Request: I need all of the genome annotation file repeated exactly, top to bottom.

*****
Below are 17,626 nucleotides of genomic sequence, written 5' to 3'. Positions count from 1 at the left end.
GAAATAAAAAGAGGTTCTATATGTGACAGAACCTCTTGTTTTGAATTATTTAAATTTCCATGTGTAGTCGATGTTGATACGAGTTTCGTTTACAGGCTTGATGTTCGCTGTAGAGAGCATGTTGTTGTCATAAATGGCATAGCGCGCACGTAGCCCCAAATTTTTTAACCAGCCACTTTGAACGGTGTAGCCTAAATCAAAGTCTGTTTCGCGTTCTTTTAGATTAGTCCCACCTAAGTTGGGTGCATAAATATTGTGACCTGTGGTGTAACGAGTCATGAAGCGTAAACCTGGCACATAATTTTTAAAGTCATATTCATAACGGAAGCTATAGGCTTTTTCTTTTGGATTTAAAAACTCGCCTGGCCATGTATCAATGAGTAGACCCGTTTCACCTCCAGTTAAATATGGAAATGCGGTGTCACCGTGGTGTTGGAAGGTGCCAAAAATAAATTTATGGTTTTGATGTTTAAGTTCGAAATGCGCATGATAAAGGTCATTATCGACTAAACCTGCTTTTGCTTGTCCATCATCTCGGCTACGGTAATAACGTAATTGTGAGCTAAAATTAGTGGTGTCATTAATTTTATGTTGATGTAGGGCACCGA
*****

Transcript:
Below are 17,626 nucleotides of genomic sequence, written 5' to 3'. Positions count from 1 at the left end.
GAAATAAAAAGAGGTTCTATATGTGACAGAACCTCTTGTTTTGAATTATTTAAATTTCCATGTGTAGTCGATGTTGATACGAGTTTCGTTTACAGGCTTGATGTTCGCTGTAGAGAGCATGTTGTTGTCATAAATGGCATAGCGCGCACGTAGCCCCAAATTTTTTAACCAGCCACTTTGAACGGTGTAGCCTAAATCAAAGTCTGTTTCGCGTTCTTTTAGATTAGTCCCACCTAAGTTGGGTGCATAAATATTGTGACCTGTGGTGTAACGAGTCATGAAGCGTAAACCTGGCACATAATTTTTAAAGTCATATTCATAACGGAAGCTATAGGCTTTTTCTTTTGGATTTAAAAACTCGCCTGGCCATGTATCAATGAGTAGACCCGTTTCACCTCCAGTTAAATATGGAAATGCGGTGTCACCGTGGTGTTGGAAGGTGCCAAAAATAAATTTATGGTTTTGATGTTTAAGTTCGAAATGCGCATGATAAAGGTCATTATCGACTAAACCTGCTTTTGCTTGTCCATCATCTCGGCTACGGTAATAACGTAATTGTGAGCTAAAATTAGTGGTGTCATTAATTTTATGTTGATGTAGGGCACCGA